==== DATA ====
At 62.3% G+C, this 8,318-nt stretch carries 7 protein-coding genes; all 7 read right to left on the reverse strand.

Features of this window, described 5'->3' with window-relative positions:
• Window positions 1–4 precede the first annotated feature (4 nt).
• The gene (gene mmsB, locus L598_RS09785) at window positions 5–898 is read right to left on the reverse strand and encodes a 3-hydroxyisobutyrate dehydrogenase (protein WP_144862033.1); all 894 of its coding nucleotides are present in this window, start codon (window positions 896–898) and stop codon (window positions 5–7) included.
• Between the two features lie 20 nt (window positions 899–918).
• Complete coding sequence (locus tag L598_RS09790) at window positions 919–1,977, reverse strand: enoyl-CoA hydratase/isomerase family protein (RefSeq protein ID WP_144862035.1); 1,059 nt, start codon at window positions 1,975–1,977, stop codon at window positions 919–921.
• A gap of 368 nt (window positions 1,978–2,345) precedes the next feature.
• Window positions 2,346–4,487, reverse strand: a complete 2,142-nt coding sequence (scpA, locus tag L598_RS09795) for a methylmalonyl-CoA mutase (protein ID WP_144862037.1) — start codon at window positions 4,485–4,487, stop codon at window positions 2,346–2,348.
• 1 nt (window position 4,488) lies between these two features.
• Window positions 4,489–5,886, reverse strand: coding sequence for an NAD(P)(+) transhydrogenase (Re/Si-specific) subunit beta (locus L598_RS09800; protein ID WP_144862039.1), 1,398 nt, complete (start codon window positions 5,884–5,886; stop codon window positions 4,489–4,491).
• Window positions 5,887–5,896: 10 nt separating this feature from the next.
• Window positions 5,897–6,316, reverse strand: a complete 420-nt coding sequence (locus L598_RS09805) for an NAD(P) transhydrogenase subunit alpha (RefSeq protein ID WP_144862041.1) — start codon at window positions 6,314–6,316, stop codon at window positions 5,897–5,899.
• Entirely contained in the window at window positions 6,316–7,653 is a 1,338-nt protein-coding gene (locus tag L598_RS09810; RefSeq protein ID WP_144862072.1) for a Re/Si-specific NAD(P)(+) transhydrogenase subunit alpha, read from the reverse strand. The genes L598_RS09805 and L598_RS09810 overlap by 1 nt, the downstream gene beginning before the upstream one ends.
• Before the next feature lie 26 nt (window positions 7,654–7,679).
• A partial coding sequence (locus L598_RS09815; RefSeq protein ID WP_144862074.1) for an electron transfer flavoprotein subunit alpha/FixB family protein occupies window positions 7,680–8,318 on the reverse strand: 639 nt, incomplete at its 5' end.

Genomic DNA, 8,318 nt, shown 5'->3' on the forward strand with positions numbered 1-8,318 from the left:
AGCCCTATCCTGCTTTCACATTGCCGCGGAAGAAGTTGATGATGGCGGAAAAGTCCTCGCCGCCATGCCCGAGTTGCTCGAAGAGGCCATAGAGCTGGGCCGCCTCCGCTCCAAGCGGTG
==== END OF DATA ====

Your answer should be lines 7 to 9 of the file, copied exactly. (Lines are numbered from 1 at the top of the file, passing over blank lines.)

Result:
• A gap of 368 nt (window positions 1,978–2,345) precedes the next feature.
• Window positions 2,346–4,487, reverse strand: a complete 2,142-nt coding sequence (scpA, locus tag L598_RS09795) for a methylmalonyl-CoA mutase (protein ID WP_144862037.1) — start codon at window positions 4,485–4,487, stop codon at window positions 2,346–2,348.
• 1 nt (window position 4,488) lies between these two features.